Another star of that auction was a  jadeite jewelry set, which included necklace, earrings and ring, that was—as one source reported—"snapped up" for $3.11 million.

Jadeite and nephrite are exceptionally tough, meaning that they resist breakage under impact. In earlier times, they were even used to make tools and weapons.

Notes for Insurers:

Treatments   

Jadeite may be impregnated with wax or plastic resins to imitate the luster and color of imperial jade. Sometimes these dyes can fade. Treatments should be mentioned on the appraisal.

Imitators   

Stones like chalcedony may be dyed to look like jadeite. The cheapest jade imitations are simply glass or plastic.



JISO form prompts for special information about jadeite
 


Jadeite ring

Valuation 

Proper grading of jade includes some qualities that don't apply to other gems. Besides color, there's also texture, transparency, and polish. Check your appraisal against the JISO 18 form to be sure all qualities are described.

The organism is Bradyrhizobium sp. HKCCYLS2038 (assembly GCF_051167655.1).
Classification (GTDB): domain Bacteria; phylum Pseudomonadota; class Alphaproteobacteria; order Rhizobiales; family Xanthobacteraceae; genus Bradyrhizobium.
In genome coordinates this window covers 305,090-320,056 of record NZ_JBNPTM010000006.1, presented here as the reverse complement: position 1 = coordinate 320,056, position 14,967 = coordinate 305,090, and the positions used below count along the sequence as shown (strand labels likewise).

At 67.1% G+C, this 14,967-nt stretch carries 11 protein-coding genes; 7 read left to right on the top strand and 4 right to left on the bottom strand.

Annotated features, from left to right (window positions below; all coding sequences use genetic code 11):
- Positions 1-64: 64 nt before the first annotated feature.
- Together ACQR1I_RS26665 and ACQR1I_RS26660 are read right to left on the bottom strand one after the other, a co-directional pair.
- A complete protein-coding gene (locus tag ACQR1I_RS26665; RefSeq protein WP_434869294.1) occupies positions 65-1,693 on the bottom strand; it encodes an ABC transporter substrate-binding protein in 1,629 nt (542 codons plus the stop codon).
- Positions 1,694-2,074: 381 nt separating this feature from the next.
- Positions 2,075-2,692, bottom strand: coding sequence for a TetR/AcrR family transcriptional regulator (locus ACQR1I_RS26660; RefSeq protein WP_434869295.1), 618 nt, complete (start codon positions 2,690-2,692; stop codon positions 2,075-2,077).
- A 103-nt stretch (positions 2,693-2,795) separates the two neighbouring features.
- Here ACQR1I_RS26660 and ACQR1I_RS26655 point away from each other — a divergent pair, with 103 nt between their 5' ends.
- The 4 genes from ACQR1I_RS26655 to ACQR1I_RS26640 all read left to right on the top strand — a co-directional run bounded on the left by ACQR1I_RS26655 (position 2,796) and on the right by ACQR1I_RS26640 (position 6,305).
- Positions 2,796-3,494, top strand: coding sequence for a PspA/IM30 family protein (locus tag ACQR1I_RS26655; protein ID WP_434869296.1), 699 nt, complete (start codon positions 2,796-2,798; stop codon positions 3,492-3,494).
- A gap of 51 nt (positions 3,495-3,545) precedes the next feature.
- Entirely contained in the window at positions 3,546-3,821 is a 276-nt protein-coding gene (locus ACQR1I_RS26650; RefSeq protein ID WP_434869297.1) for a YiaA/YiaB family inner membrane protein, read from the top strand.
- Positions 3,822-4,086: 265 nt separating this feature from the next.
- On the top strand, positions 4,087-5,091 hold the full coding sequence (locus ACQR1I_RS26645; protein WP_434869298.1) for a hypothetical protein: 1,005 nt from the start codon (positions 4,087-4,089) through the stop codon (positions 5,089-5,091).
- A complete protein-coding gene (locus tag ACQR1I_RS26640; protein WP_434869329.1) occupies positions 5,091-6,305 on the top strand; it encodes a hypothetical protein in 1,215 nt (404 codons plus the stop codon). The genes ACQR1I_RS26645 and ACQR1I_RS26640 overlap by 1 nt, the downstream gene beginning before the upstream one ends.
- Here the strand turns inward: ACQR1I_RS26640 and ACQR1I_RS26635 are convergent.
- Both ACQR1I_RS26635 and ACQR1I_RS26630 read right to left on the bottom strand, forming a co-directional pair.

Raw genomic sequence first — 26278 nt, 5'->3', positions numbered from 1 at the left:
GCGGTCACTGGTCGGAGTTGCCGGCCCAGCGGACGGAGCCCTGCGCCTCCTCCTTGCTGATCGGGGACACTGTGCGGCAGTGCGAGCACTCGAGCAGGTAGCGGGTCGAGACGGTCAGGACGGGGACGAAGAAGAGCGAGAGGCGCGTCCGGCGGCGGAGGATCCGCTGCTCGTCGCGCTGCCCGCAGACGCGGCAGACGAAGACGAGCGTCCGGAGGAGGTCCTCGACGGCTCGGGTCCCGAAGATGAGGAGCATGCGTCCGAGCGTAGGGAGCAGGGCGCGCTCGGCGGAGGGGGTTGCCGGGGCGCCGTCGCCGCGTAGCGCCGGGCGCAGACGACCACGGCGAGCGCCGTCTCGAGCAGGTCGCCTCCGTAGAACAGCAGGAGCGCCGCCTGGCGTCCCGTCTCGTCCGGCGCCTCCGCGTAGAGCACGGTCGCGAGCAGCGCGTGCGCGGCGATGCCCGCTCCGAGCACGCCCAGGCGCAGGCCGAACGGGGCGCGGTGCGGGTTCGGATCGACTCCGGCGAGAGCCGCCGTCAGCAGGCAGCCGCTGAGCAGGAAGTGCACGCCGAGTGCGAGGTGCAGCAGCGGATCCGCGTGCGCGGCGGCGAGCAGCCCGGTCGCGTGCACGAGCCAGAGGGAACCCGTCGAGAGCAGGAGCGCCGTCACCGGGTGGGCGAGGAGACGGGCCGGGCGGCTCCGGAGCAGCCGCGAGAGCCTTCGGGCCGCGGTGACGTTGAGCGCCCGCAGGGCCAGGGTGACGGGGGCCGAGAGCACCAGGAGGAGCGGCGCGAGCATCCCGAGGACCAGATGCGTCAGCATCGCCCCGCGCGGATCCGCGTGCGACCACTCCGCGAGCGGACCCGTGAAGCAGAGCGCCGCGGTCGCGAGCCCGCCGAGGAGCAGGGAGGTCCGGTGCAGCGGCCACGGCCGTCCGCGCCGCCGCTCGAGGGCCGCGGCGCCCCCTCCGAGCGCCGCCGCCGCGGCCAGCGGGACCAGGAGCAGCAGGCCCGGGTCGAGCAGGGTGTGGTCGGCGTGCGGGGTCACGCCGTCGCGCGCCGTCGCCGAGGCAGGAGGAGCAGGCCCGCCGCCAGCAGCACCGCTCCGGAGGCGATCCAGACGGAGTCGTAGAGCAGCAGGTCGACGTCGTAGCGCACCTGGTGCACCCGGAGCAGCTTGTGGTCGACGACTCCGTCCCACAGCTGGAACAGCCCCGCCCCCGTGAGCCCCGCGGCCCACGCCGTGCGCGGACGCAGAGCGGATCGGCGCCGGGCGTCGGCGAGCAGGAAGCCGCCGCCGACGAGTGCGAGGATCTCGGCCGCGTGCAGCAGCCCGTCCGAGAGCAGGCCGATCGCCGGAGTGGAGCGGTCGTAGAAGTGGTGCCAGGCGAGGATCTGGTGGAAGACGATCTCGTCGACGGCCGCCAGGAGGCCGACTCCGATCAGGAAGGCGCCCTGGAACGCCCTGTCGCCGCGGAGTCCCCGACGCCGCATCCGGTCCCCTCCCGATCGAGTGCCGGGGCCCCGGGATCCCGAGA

The best jadeite is nearly transparent—you would be able to read print through a slice of high-quality jadeite, though the print may be slightly blurred. At the other end of the quality scale, jade may be totally opaque.

The most prized jadeite colors are suggested in such names as imperial jade, kingfisher jade, apple jade, or moss-in-snow jade. Again, these are poetic words inherited from an earlier time. Like other colored gems, jade's color should be described in terms of tone, saturation and hue.

Term confusion

Consumers may buy jewelry with stones called Korea jade, Colorado jade, Indian jade, Australian jade, Transvaal jade, or Honan jade, etc. These are not jade at all—they're just nicknames for other (probably green) minerals. True jade is either jadeite or nephrite.
 



Miners in Burma were looking for rare gems when they discovered something unexpected: A 210-ton jade stone, said to be worth some $170 million.

FOR AGENTS & UNDERWRITERS